Guest Post by Yoriko Thomas
While we all might dream of a mansion or a huge house on a hill overlooking the ocean, the reality of our abodes is usually something much more humble. No matter how lofty our goals might be, while we’re working on achieving them we’re likely stuck living in a small apartment or home for the time being.
Making do with a small space presents many challenges. These homes often come with cramped living spaces, tiny kitchens, and miniscule closets that are the bane of every fashionista’s existence. It might be easy to throw one’s hands up and decide that there’s just so working around these problems of space, but we don’t give up that easily.
If you approach your small space as an opportunity, instead of an obstacle, miracles can happen. Review some of our tips on how your teeny tiny apartment can make a big impact.
Lately I can’t get enough of mid century homes for sale. This mid century in Grand Rapids was designed by the nationally renowned architect H.H. Cole in 1961 for the Merkel family. The box design is different than the post and beam I like but I would certainly live here in a heart beat. The star case is pretty amazing as the first thing you see when entering the house. All of the mahogany in the house is warm and inviting.
This Palm Springs fashion editorial by ilse de boer photographed by tim zaragoza for air france madame is pretty nice. Is Palm Springs really that cool that you can just do a photo shoot in the street and have it look good? I think they should have taken it inside a few of these homes. The mid century modern architecture is times and could make just about any fashion look amazing.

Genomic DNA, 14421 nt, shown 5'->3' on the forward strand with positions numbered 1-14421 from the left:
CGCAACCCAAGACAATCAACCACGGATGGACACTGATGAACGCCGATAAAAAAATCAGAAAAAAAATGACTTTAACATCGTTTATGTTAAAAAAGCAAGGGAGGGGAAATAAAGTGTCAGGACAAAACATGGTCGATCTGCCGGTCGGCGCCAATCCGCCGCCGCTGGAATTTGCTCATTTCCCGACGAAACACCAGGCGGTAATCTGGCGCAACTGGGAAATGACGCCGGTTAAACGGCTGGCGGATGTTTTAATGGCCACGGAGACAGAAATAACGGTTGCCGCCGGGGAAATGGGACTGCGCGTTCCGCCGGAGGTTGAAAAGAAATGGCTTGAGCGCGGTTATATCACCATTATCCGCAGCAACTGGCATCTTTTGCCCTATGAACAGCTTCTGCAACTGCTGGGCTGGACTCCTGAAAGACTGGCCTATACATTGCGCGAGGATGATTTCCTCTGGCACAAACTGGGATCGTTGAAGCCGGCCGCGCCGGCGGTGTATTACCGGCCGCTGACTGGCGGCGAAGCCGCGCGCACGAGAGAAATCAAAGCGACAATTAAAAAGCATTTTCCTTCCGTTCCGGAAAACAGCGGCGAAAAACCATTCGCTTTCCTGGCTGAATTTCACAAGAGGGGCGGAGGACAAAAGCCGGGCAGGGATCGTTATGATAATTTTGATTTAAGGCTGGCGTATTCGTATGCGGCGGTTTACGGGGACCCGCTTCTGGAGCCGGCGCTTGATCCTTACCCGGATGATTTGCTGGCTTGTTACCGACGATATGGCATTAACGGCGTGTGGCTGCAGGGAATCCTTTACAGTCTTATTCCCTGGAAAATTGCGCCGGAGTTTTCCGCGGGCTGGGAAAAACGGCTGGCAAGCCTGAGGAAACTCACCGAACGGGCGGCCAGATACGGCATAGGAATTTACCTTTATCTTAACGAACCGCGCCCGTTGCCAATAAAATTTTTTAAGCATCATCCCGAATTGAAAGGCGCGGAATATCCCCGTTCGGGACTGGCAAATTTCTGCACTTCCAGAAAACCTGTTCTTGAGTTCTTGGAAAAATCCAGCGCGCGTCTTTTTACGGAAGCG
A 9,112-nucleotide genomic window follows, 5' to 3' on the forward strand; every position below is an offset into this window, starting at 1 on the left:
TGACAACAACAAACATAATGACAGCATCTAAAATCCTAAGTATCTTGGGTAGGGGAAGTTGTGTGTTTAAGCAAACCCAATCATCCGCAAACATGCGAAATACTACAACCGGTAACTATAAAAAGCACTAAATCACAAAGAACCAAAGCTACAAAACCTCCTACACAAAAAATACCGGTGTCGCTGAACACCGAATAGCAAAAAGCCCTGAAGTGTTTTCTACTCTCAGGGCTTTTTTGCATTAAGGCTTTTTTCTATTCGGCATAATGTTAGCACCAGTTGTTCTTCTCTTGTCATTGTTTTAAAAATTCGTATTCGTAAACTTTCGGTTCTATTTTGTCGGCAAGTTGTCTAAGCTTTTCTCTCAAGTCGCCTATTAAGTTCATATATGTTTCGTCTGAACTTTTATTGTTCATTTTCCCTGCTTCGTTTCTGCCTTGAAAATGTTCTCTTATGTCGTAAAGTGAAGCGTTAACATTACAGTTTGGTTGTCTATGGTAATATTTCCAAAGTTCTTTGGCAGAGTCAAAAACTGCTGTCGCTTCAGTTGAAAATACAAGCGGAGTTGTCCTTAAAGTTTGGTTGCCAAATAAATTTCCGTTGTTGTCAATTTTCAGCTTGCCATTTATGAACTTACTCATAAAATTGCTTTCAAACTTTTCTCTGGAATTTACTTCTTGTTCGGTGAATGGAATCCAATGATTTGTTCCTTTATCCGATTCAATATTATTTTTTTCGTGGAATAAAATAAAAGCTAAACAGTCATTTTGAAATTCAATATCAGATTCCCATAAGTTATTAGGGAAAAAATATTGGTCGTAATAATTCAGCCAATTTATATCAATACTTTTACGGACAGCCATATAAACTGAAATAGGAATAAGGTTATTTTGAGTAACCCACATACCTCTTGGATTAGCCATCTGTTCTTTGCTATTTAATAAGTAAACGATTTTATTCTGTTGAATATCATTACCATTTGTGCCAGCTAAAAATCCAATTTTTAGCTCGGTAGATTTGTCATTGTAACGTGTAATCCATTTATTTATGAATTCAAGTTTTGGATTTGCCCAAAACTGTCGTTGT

There is a feel of “old world” in some of the work from Raboni Architetti. I find it interesting that a renaissance painting would fit into a a modern interior paired with some modern decor. These interiors have a warmth that you can almost feel. I think someone is a fan of the Thonet chair?
When it comes to modern renovations or additions Brian O’Tuama Architects has a fantastic body of work. I know I may sound like a broken record here but I am drawn to these residential projects where older architecture is updated. Updated in a way where both the old and new work together. Most of Brian O’Tuama Architects residential works shows this. Make sure to look at the floors.
I can’t say that I am a huge fan of rustic modern interiors but this place may be somewhat of an exception. The white walls and the, what looks to be concrete floors are a great balance to all of the rough worn wood that is used on the walls and some table surfaces. The exposed trusses on the ceilings are an amazing architectural element that attracted my eye.